How Cassandra Thurswell, the Founder of Kitsch, Made Cool, Quality Hair Accessories AccessibleFebruary 17, 2021
Be it glitzy hair clips, patent leather scrunchies or fashion-forward headbands, Kitsch has become my go-to for affordable hair accessories. So when I had the chance to chat with Cassandra Thurswell, the founder of the ever-growing brand, you could say I was excited to hear how the entrepreneur got her start in the industry. From self-funding her company at the age of 25 to her advice for future beauty bosses, read ahead for our conversation.
Did you always want to be in the beauty and fashion industries?
I remember giving a speech in my public speaking class in high school for my fictitious brand Fashions by Cassandra, so I think it's safe to say I knew this was my industry from a very young age. I started Kitsch at 25, so I was too young to have a long list of what some might consider professional career experiences. From working retail to being a waitress, all my prior jobs and experiences connected me with everyday consumers — and I still look back to them for inspiration.
What inspired you to launch Kitsch?
I saw a void in the beauty market (and still do!). There were amazing high-end brands making beauty accessories, but they were inaccessible. Then, I saw the drugstore and mass brand products, but they didn't excite me or inspire me. Kitsch aims to bridge the gap. We can be considered a splurge or a steal to customers and both parties come back for more.
What was it like to build the company from the ground up on your own?
I see many companies that do amazing things with outside funding. Bootstrapping is hard, complicated and stressful, but what it provided me was a personalized MBA in my business. I didn't have experts holding my hand or making connections, which made our growth slow and steady. Growing slowly on my own dime provided me the opportunity to see every angle of the business and take full responsibility for it. When I started, I honestly felt like I had already made it. Just starting is an accomplishment. My husband is my business partner and joined the company a year after I launched. We still operate from this place of gratitude for where we are in this moment.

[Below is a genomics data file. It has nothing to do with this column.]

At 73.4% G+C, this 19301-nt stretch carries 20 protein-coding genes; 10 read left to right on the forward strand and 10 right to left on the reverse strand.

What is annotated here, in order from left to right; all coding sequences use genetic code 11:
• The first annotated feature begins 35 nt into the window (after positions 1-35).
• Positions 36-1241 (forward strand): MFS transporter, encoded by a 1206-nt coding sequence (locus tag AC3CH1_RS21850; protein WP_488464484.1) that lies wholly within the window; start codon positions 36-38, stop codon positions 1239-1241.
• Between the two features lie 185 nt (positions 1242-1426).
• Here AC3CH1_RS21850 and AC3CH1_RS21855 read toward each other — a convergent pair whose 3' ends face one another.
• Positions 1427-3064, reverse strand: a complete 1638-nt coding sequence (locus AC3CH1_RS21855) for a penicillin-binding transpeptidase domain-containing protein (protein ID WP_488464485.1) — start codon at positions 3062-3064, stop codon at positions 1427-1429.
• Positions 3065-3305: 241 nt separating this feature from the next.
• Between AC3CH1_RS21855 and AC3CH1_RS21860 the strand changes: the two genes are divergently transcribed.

Is there a certain ethos that you try to keep at the core of the brand as it grows?
I have this saying, “The secret to having it all is knowing you already do.” I think it’s so important to understand that wherever you are in your life at this very moment is enough. I think we get so stuck on the outcome that we forget the process should be equally as satisfying.
Do you have advice for young entrepreneurs who want to enter the beauty or fashion space?
I feel like fear is something that holds a lot of people back. Fear of opinions of others, failing, difficult challenges or even fear of success can stifle what you're feeling called to do. I'm a big believer in visualization. Sometimes when things seem too overwhelming or fear creeps in, I think it's ok to go to that dark place and play it through. Visualize yourself going through a hard time and coming out the other side prevailing. It won't seem as scary.
Fill in the blanks:
I would tell my 20-year-old self: This is all part of the plan.
My three desert island must-haves are: My family, my skin care and my laptop.
A beauty trend I regret trying is: Sheet masks.
My first memory of beauty is: Participating in dance recitals and wearing lipstick. I loved every second of it.
The first thing I’m doing post-Covid is: I don't care where it is, but the first thing I want to do is give my friends and family hugs. I'm really missing hugging people.
To me, beauty means: Acceptance of myself and those around me.